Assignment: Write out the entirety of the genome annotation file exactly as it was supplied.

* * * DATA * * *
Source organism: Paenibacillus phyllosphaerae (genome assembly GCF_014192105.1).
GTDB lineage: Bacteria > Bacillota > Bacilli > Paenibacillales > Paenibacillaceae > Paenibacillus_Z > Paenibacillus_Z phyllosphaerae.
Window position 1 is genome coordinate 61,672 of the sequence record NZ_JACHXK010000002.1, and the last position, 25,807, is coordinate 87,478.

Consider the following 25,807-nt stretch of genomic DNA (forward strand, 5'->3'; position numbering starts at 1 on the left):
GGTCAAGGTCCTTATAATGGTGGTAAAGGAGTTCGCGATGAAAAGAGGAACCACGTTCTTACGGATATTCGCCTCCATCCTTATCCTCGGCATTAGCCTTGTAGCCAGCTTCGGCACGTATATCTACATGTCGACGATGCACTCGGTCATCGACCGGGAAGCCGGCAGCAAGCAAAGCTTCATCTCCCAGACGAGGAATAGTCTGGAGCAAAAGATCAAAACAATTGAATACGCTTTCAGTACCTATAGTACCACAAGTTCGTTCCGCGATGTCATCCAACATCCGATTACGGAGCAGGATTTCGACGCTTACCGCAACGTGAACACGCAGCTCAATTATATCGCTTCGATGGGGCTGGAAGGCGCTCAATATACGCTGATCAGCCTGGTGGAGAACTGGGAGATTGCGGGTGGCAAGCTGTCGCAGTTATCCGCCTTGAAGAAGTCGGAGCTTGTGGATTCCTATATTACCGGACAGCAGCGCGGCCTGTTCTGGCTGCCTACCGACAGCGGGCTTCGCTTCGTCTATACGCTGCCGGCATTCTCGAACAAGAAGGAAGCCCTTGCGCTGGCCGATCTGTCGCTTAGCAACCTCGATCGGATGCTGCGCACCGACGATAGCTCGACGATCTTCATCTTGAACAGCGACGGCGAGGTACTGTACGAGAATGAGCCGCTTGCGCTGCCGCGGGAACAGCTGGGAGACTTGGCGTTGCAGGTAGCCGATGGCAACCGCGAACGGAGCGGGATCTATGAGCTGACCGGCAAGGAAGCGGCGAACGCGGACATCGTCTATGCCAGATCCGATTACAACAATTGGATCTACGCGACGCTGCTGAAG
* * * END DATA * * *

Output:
Source organism: Paenibacillus phyllosphaerae (genome assembly GCF_014192105.1).
GTDB lineage: Bacteria > Bacillota > Bacilli > Paenibacillales > Paenibacillaceae > Paenibacillus_Z > Paenibacillus_Z phyllosphaerae.
Window position 1 is genome coordinate 61,672 of the sequence record NZ_JACHXK010000002.1, and the last position, 25,807, is coordinate 87,478.

Consider the following 25,807-nt stretch of genomic DNA (forward strand, 5'->3'; position numbering starts at 1 on the left):
GGTCAAGGTCCTTATAATGGTGGTAAAGGAGTTCGCGATGAAAAGAGGAACCACGTTCTTACGGATATTCGCCTCCATCCTTATCCTCGGCATTAGCCTTGTAGCCAGCTTCGGCACGTATATCTACATGTCGACGATGCACTCGGTCATCGACCGGGAAGCCGGCAGCAAGCAAAGCTTCATCTCCCAGACGAGGAATAGTCTGGAGCAAAAGATCAAAACAATTGAATACGCTTTCAGTACCTATAGTACCACAAGTTCGTTCCGCGATGTCATCCAACATCCGATTACGGAGCAGGATTTCGACGCTTACCGCAACGTGAACACGCAGCTCAATTATATCGCTTCGATGGGGCTGGAAGGCGCTCAATATACGCTGATCAGCCTGGTGGAGAACTGGGAGATTGCGGGTGGCAAGCTGTCGCAGTTATCCGCCTTGAAGAAGTCGGAGCTTGTGGATTCCTATATTACCGGACAGCAGCGCGGCCTGTTCTGGCTGCCTACCGACAGCGGGCTTCGCTTCGTCTATACGCTGCCGGCATTCTCGAACAAGAAGGAAGCCCTTGCGCTGGCCGATCTGTCGCTTAGCAACCTCGATCGGATGCTGCGCACCGACGATAGCTCGACGATCTTCATCTTGAACAGCGACGGCGAGGTACTGTACGAGAATGAGCCGCTTGCGCTGCCGCGGGAACAGCTGGGAGACTTGGCGTTGCAGGTAGCCGATGGCAACCGCGAACGGAGCGGGATCTATGAGCTGACCGGCAAGGAAGCGGCGAACGCGGACATCGTCTATGCCAGATCCGATTACAACAATTGGATCTACGCGACGCTGCTGAAG